Since debuting as the volatile son of certifiably insane mobster Anthony Zacchara, GENERAL HOSPITAL’s Brandon Barash has been enjoying his walk on the wild side.
Soap Opera Weekly: What’s it like playing a loose canon like Johnny?
Brandon Barash: It’s a lot of fun playing someone who’s called crazy, but at the same time you can’t judge Johnny as crazy. The fun part is trying to figure out why he does what he does, why he says what he says, why he snaps. What happened years ago in his childhood that makes certain things set him off at any given moment and makes him so dangerous?
Weekly: Did you like working opposite Bruce Weitz (Anthony Zacchara)?
Barash: It’s a blast. It’s not hard to act when he’s on the stage with me. He gives it to me. Bruce is very playful and generous as an actor. It’s been a pleasure working with him.
Weekly: As a veteran performer, as he given you any tips?
Barash: No. He and I usually talk about his gardening and what we’re doing on the weekends. We haven’t really had a heart-to-heart about acting.
Weekly: Is GENERAL HOSPITAL your first stint on daytime?
Barash: Yes. I’d only done nighttime before. I went out for a handful of projects after I got out of [USC]. I auditioned for GILMORE GIRLS and booked it. That was my first role and it was recurring. I played Paris’ boyfriend, Jamie.
Weekly: Have you had any other memorable prime-time stints?
Barash: I played a wrongfully accused naval officer on NCIS last year. In the beginning, I had to play the villain to get the payoff of the hero at the end. I also recurred on 24. I played a CTU agent who was actually named Brandon. I didn’t work with Kiefer Sutherland (Jack), because I played a tech who was in the office and he was out in the field. But I got to work with William Devane (Heller) and Alberta Watson, who played the CTU director at the time. That show was a lot of fun. It was my favorite show before I even auditioned for it, so it was cool stepping onto that set.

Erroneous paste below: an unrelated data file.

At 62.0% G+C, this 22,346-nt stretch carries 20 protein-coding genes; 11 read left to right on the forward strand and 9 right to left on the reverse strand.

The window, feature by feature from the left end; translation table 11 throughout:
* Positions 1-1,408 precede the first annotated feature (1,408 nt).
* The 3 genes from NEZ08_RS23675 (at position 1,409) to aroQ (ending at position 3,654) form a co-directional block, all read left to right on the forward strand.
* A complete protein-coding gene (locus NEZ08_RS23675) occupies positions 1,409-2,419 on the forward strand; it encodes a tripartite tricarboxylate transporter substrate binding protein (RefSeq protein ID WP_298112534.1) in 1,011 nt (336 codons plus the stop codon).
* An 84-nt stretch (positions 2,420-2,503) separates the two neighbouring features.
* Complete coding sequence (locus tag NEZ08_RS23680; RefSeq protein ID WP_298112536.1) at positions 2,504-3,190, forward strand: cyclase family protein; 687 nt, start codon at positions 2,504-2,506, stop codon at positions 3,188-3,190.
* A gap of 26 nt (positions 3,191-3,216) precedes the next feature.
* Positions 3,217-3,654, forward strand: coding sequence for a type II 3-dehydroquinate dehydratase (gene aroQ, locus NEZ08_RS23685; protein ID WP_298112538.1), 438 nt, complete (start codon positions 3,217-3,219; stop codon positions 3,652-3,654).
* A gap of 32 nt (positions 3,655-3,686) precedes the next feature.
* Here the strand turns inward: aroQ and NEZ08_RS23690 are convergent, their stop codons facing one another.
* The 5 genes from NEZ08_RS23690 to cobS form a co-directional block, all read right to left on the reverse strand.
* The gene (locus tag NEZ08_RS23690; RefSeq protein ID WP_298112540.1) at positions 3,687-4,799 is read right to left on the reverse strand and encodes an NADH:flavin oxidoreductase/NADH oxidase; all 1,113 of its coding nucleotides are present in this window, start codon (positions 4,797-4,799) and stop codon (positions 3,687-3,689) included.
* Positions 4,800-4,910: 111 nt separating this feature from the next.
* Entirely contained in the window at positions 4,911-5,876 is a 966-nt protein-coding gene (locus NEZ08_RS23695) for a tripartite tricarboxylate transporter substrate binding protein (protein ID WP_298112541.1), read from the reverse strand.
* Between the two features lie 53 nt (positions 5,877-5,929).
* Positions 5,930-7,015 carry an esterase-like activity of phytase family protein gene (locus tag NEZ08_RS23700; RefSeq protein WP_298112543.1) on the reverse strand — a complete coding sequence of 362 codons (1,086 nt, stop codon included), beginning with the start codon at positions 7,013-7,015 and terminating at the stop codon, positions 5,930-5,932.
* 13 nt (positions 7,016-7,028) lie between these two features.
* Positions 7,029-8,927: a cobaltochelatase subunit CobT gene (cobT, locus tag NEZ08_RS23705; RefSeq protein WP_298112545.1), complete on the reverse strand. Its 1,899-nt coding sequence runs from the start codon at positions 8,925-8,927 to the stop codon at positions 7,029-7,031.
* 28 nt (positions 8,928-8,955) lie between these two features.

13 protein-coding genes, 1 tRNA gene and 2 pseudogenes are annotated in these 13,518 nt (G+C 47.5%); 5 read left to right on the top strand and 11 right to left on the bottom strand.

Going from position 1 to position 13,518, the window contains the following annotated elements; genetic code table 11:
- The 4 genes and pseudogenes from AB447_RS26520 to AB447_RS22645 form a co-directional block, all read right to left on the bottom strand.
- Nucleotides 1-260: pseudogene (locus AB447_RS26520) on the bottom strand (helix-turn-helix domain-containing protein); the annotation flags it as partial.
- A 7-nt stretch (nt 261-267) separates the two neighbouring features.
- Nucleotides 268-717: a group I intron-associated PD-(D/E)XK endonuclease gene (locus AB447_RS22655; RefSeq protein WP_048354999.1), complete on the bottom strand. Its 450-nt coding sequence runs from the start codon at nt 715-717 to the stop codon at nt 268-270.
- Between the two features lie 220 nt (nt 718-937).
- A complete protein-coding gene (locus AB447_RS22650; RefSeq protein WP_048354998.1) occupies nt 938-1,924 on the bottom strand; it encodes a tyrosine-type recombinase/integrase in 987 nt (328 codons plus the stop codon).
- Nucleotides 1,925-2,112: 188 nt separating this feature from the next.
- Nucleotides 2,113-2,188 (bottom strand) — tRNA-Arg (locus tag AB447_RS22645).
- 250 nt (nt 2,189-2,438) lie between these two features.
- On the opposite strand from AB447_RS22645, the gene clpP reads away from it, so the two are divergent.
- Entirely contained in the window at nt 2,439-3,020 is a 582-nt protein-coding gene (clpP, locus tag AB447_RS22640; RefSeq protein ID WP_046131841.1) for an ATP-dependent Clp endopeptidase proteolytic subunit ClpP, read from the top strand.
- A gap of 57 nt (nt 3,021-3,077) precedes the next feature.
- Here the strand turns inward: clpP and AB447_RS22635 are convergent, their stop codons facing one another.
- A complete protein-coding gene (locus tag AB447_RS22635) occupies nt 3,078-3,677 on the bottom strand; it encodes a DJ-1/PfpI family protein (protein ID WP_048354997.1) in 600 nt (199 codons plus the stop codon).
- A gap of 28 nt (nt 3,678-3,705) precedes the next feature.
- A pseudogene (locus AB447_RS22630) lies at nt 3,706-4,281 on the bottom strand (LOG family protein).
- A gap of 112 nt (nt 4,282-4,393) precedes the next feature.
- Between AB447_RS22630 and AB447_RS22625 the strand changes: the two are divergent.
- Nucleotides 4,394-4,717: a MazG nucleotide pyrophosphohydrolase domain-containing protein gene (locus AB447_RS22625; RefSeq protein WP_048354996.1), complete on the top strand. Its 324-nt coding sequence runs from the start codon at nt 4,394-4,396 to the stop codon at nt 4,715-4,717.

Weekly: Have you always wanted to act?
Barash: No, I had wanted to be a doctor, which is strange. When I started college I was in the BFA acting program, but also in pre-med. I was pre-med for almost two years. I wanted to be an orthopedic or cardiac surgeon my whole life. But late in my sophomore year I realized I only had time for one thing, and my passion to be an actor had become greater than my passion to be a doctor. So I decided to take a risk. I guess I made the right choice.
Weekly: When were you bit by the acting bug?
Barash: Getting involved in acting was a complete accident. I was in high school and on the basketball team. All I did was play basketball. All I wanted to do was play basketball. Then, I injured myself. The doctor said I either had to have knee surgery or find something else to do. I reluctantly quit the basketball team. My girlfriend at the time was in the school musical, Big River. She and my family had always thought I should get involved in acting, but I wanted nothing to do with it. So without telling me, she arranged for me to audition for one of the lead parts. I was furious, because she had committed me to this audition and I wanted nothing to do with it. But I said, ‘Since I want you to have a good name with this director because you’re in the play, I’ll do it.’ She said, ‘Fine. Here’s the material. Just learn it, and you’re auditioning the end of the week.’ I went home that night and absolutely fell in love with the whole transformation process; everything about it. I ended up getting the lead part.
Weekly: What was it like getting up on stage for the very first time?
Barash: I experienced something I never thought existed. I remember walking off the stage that night after the show and thinking about the journey I’d been through and hoping that I’d affected at least one person in the audience. It was the greatest feeling.